Whilst almost half the driving population in the UK are women, according to new study commissioned by Quicks over 50 per cent of female motorists said they are more likely to be ripped off by car dealers because they are women, 43 per cent feel they are patronised by dealers and nearly a third said they hate visiting them.
The study, conducted amongst 1,000 female motorists* also reveals that over 40 per cent of female motorists would not buy a car from a dealer, unless they were accompanied by a male friend or male family member and over a quarter said they feel uncomfortable looking round a dealership with a salesperson on the approach. (*Source: Redshift Research, July 2011).
The study also shows that a third of female motorists feel that they are not taken seriously by car dealers, one in ten feel that buying a car from a dealer is as intimidating as suffering road rage from another driver and one in six said that the attitude of staff at dealerships makes them feel uneasy.
However, nearly half of female motorists said they would feel more comfortable buying a car if they could browse at their leisure.
Katie Martin, Head of Quicks Operations comments: "We know from our own research that increasingly women make the decision on what car to buy in the household.
"It is clear that the majority of women don’t like the car buying experience and that many women feel they are treated differently by sales people, who seem to be trying to take advantage of them.
Quicks has put together some useful car buying tips to help women feel confident when buying a car from a dealer:
- Do your research - Prices of used cars will vary depending on age, mileage and the condition of the car. Verify that you can afford the ongoing running costs such as maintenance and insurance. Make sure you do your research before you buy your dream car!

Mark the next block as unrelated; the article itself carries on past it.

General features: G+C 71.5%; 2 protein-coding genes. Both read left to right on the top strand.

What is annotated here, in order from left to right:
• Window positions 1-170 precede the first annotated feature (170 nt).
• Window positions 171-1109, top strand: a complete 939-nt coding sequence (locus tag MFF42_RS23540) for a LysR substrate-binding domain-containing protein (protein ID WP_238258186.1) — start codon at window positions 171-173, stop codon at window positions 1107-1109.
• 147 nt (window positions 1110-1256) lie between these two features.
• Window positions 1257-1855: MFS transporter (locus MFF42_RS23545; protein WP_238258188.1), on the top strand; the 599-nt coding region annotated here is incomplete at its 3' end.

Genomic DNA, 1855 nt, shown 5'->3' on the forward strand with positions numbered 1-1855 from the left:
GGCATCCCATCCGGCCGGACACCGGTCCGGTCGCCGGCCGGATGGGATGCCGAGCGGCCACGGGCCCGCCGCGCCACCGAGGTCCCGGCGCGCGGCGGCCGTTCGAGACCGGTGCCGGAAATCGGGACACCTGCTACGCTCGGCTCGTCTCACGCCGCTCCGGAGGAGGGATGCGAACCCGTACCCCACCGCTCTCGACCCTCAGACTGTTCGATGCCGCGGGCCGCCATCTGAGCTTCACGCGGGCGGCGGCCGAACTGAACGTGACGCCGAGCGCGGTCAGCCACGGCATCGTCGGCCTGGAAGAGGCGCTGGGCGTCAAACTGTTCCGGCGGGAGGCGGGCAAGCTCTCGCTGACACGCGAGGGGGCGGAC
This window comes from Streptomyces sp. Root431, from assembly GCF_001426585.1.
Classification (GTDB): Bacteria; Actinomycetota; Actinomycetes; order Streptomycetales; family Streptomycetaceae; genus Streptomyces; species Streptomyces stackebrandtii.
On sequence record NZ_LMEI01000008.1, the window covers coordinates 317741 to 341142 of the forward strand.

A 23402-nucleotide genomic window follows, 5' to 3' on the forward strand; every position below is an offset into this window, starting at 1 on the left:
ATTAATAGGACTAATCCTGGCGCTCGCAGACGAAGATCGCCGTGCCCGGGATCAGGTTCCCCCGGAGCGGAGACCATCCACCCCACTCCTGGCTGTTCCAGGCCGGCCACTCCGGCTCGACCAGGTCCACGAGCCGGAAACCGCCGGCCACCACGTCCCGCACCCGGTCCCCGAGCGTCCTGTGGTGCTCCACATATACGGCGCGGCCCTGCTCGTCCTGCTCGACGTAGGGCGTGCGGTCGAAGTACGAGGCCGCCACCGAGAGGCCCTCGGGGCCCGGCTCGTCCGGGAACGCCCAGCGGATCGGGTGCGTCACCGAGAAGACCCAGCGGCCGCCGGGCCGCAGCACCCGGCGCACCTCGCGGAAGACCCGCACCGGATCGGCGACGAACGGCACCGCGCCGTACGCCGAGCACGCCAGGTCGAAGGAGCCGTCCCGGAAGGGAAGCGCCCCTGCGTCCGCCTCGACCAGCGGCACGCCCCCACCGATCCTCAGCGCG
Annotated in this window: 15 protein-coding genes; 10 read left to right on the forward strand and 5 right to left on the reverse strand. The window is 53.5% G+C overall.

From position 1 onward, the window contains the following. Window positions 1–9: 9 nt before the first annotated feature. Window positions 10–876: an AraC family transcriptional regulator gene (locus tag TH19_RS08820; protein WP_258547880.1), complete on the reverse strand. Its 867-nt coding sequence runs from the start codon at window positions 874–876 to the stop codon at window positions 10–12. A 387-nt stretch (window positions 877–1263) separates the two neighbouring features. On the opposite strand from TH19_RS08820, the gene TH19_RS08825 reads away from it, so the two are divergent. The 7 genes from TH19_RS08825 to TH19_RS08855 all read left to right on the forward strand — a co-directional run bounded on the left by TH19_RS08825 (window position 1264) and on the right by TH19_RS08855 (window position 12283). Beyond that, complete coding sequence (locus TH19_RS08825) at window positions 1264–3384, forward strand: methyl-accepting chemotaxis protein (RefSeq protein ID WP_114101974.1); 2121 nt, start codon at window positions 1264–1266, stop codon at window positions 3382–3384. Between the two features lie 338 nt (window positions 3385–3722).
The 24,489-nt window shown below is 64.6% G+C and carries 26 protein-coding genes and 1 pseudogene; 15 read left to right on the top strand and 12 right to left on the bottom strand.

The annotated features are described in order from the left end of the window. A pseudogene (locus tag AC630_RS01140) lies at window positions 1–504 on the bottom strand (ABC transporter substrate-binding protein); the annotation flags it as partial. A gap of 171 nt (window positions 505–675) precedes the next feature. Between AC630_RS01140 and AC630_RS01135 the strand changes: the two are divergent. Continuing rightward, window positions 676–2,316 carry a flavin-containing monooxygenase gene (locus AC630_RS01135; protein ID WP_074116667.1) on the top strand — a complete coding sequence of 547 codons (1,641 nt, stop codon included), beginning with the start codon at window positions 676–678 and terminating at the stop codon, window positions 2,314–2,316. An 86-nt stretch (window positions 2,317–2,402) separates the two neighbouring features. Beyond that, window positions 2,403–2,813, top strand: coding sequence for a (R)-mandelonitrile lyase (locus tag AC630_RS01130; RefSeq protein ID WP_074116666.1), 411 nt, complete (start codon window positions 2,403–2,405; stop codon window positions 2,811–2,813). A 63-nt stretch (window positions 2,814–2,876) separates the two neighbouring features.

- Take a friend with you to the dealership and note down some important questions you want to ask the dealer about a car.
- Don’t feel pressured - Sales people can get extremely intense in trying to urge you to buy a car there and then. Just keep in mind you don’t have to feel like you have to - it’s your choice and not theirs.
- View the car in good conditions where possible - Inspect the bodywork in broad daylight to make sure there are no dents, rust or uneven paint that might give away that it’s been in a crash.
Poor light, rain, or water on the bodywork, may mask faults, as may a cleaned engine bay, which could hide signs of oil leaks.
- Investigate its history - Is it stolen? Does it have any outstanding debts on it? Has it been clocked?
An HPI Check will confirm the vehicle description and history and whether it is currently recorded as stolen, clocked, been written-off by an insurance company, or is subject to outstanding finance.
- Test drive the car Make sure that you test drive the car on a range of roads for a drive of at least 10-15 miles. Ensure that you are properly insured.
- Try not to get emotionally attached to the car - an objective review of the car, warts and all, may save you from buying a problem car. There are plenty of other cars out there that may be a better investment.